The number one mistake I see companies make is developing a new product that does not solve an urgent and expensive customer problem. Sometimes it happens when an organization falls in love with new technology and jumps to developing a product that uses the technology. Or an organization gets so focused on leveraging existing intellectual property and they forget to ask if customers really need or want it. Other times our client’s product team thinks they have identified an urgent and expensive customer problem. But it’s really only a frequently cited problem.
In all of these cases, money is wasted developing and launching new products that not enough customers will buy. Product development needs to start with uncovering the urgent and expensive problem customers can turn to us to solve. Upfront market research that captures the voice of the customers will save countless hours developing a non-viable product.
Mistake # 5: Designing and Developing in a Vacuum
Even if we take the time to conduct upfront market research to identify the urgent and expensive problems of attractive customer segments, many organizations still design and develop in isolation. Potential buyers or users don’t see the product until it is beautifully finished. When we design and develop products in a vacuum we risk missing features that the customers want and need to successfully use the product.
The most successful companies take a co-creation approach both to design and to development. Co-creation is simply involving people outside the product team in the development and ideation of a product. This includes ideating with employees outside of the core team, with customers, and with developers during the design phase.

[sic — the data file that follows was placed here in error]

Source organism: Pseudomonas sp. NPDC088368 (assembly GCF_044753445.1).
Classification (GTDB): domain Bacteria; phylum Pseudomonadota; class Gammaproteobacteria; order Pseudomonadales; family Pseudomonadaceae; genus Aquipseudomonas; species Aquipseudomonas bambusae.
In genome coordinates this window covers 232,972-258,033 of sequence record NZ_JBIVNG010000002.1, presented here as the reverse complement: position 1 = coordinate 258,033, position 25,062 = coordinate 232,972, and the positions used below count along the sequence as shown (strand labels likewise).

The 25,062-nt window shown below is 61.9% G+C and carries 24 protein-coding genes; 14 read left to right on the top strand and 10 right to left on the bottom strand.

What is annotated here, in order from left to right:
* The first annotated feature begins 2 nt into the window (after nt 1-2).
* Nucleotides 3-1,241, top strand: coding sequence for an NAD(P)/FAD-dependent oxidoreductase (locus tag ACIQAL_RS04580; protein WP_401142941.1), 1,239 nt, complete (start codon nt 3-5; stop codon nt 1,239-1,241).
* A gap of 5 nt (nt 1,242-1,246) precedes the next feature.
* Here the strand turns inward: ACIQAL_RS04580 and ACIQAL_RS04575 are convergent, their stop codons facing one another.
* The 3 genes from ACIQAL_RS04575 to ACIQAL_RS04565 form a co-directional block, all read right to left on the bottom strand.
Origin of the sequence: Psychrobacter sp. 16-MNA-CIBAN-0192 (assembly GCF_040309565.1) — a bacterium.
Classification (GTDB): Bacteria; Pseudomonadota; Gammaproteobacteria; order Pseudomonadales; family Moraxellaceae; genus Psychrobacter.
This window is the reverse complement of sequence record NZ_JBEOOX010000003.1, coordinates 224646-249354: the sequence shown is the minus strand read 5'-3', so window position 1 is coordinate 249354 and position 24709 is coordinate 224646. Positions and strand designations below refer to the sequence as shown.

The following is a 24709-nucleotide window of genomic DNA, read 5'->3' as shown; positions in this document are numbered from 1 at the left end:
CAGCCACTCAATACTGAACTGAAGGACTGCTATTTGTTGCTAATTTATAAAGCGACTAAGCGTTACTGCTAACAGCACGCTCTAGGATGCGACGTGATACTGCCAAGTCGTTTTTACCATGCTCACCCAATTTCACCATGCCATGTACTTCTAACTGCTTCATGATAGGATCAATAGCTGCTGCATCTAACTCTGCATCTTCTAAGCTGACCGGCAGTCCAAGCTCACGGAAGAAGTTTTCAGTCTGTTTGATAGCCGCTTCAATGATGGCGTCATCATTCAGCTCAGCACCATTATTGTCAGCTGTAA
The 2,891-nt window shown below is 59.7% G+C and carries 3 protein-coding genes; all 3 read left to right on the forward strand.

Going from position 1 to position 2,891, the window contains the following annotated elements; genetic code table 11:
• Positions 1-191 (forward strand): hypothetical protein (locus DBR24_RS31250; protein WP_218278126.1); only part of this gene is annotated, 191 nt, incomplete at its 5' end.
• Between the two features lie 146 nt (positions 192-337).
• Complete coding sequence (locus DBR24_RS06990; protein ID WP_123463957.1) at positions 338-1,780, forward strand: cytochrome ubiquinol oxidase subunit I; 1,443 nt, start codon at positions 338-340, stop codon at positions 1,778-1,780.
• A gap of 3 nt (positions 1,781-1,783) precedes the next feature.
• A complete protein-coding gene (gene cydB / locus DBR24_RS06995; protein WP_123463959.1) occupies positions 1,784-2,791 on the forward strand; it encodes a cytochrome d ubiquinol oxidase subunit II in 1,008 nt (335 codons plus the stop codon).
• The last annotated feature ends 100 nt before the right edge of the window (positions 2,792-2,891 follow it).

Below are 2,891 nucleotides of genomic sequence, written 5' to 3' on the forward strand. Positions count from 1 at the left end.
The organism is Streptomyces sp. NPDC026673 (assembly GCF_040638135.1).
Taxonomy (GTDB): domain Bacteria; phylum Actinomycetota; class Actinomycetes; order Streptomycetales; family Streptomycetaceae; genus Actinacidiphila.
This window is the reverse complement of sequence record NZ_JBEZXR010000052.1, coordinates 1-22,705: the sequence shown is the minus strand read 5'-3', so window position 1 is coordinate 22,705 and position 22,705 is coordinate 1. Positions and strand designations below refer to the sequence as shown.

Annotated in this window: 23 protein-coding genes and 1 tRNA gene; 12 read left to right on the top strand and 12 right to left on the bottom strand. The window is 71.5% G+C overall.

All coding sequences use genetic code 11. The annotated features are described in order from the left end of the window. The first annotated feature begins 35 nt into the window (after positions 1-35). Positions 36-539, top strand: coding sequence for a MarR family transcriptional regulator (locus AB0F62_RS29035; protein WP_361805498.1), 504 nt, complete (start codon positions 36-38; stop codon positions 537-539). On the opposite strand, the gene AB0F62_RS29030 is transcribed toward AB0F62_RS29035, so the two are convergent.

Mistake #6: Fear of Cannibalization Hinders Sales & Marketing
Another hindrance to good product innovation is the tendency to protect what we already have. Many organizations run away from products that they fear might cannibalize revenue from existing products or services.
However, if we don't risk disrupting ourselves, someone else will. The faster pace of change, enabled by technology and the increased access to capital, have substantially increased the number of competitors most companies have, especially, digitally disruptive competitors. When we protect what we have, we run the risk of one of them making those sacred products and services obsolete.
Businesses that are willing to risk cannibalizing at least some of their existing revenue streams are more likely to survive. Many executives get caught up in the fear that more scalable (often less expensive) products will detract from, or worse destroy, their existing business. In truth, new products cannibalizing our existing businesses is the best-case scenario. Sooner or later, our revenue will erode from competitors if we aren’t willing to risk business as usual.
Mistake #7: Stopping at the MVP
“Build, measure, learn loops” are only helpful if we commit to iterating on our product based on what we have learned. This is hard for organizations who have a history of long R&D cycles or that are not used to staffing post-launch teams to learn what the market likes or dislikes so they can make the product better.
The most successful innovators form hypotheses, measure what they are learning against those hypotheses, develop new hypotheses about the next stage of growth, and reserve investment dollars and people to make the product better. A Build, Measure, Learn approach to product innovation is only valuable when we make changes based on what we learn. That means we need to accept that we will have made some mistakes, listen to customers when they point out those mistakes and fix them in our next product iteration.
The Vecteris Product Innovation Pathway
Vecteris uses a new product innovation method that is designed to help organizations avoid the top seven innovation mistakes. It accelerates product innovation efforts, brings more customer-focus and it helps organizations evolve their culture to be more innovation-friendly.
As I mentioned, you can download the full white paper here. We take a much deeper look at each of the mistakes and we also include tactics to avoid them. Or please reach out to me at email@example.com to talk through product innovation challenges you might be facing.